A recent announcement from Clinton City Schools superintendent Dr. Stuart Blount may have caused negative feelings among area residents, but the notice only served as a reminder of regulations staff and students should already be aware of.
The Sampson Independent received a copy of an email sent to all administrative staff members from Blount June 2. According to Blount’s email, staff were asked to follow a directive that had been issued after Blount consulted with board members and the board’s attorney. It simply stated that prayers were not to be a part of any student function.
Comments and opinions quickly found their way to social media earlier in the week, after the community and staff were reminded that no prayers or blessings should be given.
According to Blount, the email came after he was made aware of concerns of the community that school-sponsored events were still allowing prayer to be a part of the programs. The specific incident Blount says he was made aware of was during a function when an adult asked a blessing — that may have been a little too spiritually guiding, in the opinion of some members of the community.
“There were students present and members of the community had concerns about the prayer because of personal religious beliefs,” Blount shared when contacted about the email.
Blount’s email stated, “Our school system has recently received concerns from community members with regard to Christian based blessings and/or invocations being said prior to and/or during school-sponsored programs, assemblies, or banquets attended by students. I have consulted with the Board and the Board attorney. The following directive is issued and goes into effect immediately:
“At all future academic/athletic banquets, graduation programs, awards assemblies, group meals or banquets, where students are present, no ‘blessing’ or invocation should be given. As an alternative, you have the option of allowing a ‘moment of silence’ or ‘moment of quiet reflection’ prior to the beginning of the program or any group meal.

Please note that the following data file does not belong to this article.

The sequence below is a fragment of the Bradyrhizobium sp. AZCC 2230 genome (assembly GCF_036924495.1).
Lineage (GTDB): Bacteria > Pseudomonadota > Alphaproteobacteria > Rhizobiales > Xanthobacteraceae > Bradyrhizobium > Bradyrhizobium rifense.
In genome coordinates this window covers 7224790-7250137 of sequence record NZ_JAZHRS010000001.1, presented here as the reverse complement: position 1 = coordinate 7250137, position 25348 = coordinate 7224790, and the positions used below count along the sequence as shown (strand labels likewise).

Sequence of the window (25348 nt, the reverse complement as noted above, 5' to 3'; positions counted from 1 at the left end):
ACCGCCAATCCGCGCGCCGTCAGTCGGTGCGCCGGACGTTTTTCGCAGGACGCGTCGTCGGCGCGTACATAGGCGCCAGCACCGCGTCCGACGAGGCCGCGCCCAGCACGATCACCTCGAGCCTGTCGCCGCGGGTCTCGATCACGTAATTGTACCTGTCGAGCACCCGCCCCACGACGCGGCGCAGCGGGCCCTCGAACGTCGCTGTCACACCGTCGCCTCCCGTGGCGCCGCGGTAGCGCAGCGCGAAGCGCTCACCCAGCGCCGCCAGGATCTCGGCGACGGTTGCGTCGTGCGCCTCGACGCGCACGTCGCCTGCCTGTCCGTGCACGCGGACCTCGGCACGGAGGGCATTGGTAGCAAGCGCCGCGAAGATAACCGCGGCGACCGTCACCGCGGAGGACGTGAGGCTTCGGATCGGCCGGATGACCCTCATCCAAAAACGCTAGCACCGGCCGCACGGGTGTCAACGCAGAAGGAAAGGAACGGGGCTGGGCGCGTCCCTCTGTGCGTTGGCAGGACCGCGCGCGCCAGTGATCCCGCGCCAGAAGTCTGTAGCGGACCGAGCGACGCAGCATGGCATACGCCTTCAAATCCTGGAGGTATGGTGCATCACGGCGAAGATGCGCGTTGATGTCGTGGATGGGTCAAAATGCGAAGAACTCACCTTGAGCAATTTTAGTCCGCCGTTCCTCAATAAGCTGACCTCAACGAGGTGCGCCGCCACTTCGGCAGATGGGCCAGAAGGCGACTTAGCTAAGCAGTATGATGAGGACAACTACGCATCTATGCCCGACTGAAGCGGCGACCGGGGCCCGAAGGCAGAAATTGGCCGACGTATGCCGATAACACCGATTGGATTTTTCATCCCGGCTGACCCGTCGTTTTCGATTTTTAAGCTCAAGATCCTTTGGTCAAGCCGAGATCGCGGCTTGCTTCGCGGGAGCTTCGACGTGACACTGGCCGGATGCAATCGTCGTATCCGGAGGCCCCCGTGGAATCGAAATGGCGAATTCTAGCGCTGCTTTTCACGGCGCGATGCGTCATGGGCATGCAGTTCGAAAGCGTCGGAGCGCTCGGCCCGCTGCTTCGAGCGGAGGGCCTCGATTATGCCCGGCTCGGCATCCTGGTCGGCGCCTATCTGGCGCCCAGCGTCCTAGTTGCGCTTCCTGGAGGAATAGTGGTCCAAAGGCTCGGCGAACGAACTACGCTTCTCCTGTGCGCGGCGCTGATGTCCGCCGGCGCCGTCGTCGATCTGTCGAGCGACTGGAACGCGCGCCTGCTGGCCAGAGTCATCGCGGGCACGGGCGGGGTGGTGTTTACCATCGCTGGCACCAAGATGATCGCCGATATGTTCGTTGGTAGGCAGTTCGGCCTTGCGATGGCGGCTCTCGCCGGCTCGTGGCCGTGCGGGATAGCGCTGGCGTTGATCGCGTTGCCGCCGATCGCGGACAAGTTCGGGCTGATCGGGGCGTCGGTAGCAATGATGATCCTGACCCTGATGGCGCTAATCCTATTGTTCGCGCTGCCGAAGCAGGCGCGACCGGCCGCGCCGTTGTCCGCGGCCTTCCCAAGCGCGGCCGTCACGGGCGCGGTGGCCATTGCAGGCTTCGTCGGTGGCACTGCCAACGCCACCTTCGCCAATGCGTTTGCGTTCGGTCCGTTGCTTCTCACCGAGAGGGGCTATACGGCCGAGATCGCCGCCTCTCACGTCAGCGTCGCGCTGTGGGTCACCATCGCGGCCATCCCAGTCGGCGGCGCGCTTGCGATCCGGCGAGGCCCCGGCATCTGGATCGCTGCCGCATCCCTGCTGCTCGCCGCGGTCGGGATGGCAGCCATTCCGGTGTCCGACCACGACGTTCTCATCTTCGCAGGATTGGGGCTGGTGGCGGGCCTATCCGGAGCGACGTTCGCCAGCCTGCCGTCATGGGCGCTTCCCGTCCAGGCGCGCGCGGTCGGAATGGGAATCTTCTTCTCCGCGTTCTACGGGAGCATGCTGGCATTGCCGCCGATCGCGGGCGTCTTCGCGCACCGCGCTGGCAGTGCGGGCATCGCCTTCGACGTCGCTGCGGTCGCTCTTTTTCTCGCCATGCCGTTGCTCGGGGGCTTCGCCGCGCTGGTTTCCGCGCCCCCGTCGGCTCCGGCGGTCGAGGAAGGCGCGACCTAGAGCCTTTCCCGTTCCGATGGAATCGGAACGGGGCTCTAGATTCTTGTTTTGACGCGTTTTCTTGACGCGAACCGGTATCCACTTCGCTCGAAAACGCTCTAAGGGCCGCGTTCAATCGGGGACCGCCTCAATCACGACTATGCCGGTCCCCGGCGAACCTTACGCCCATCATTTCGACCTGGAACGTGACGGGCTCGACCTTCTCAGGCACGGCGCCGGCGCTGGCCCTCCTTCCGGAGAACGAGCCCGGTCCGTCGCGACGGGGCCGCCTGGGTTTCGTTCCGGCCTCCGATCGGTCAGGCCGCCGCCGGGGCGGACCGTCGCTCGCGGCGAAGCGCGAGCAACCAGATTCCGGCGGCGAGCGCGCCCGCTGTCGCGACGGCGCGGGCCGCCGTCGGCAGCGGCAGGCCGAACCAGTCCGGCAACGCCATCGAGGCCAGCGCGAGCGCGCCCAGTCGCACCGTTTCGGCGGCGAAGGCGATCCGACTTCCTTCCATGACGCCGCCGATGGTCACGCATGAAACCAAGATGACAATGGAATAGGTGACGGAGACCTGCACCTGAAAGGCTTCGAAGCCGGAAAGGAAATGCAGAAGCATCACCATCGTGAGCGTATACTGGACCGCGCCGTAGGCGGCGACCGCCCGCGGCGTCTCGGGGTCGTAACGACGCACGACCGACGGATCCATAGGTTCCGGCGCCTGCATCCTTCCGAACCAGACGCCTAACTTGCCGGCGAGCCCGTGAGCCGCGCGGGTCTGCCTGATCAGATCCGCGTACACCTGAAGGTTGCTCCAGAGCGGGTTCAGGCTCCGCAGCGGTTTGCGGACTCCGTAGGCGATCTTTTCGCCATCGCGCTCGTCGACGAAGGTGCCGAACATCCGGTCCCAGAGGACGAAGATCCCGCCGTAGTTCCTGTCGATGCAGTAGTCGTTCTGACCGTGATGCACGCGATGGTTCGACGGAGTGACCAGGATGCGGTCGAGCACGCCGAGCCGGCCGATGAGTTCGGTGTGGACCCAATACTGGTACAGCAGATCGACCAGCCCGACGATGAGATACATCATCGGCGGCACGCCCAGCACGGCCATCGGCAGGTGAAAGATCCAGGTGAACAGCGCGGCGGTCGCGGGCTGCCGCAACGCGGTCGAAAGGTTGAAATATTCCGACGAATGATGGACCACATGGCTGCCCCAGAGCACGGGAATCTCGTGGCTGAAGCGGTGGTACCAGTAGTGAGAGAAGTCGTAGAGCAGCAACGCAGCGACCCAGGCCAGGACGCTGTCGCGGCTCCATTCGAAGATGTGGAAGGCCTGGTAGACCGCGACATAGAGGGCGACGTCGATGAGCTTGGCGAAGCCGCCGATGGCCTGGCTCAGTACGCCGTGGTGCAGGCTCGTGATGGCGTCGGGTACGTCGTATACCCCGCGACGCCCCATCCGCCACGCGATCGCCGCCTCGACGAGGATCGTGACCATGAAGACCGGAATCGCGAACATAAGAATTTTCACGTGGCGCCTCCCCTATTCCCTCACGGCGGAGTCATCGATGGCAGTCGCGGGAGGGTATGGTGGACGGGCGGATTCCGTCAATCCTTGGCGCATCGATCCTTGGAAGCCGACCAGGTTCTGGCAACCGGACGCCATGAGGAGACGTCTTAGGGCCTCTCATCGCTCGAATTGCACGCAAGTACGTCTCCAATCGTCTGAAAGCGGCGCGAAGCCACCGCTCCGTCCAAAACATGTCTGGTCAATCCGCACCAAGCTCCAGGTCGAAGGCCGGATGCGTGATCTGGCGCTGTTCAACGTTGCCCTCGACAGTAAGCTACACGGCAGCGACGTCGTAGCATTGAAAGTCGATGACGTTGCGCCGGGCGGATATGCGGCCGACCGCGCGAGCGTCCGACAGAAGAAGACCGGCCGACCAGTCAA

“Please communicate this directive immediately to all staff members and organizations that partner with your school (i.e. PTSO, athletic boosters, band boosters, etc.). If you have any questions, please let me know.”
After Blount was made aware of the community concerns, Blount said he consulted with the board members and board attorney, as prayer isn’t allowed to be part of public school functions.
“There have been cases settled in court that call for the separation of church and state,” Blount said during the telephone interview. “It’s my job to make sure the staff is aware of what the law says.”
Christian school clubs and functions are still allowable, according to Blount, provided they aren’t a requirement for any student to attend and part of organizations that are voluntary. Such clubs as Fellowship of Christian Athletes (FCA) and events such as See You at the Pole, are still permissible.
“One religion just can’t take precedent over another,” Blount stated.
According to Blount, while prayer can’t be on any program, students have the right to offer a prayer during events. Students can’t be asked by school authorities to pray, but Blount said students have the right to prayer on their own terms.
“Student-led prayer is not illegal,” Blount said.
Prayer, according to Blount, is also allowable at school board meetings, as they are not student functions, even though students are present at many of the meetings.
Former student Maggie Wells posted her surprise of the notice on Facebook.
“As a Christian I feel like my views shouldn’t be stifled by anyone, prayer at my graduation last year was something that put me at ease before leaving a big chapter of my life behind. If someone is offended by prayer, that’s your own personal view and I respect that. But I feel that people need to respect my views or other graduating CHS senior views who want this opportunity to pray,” Wells commented.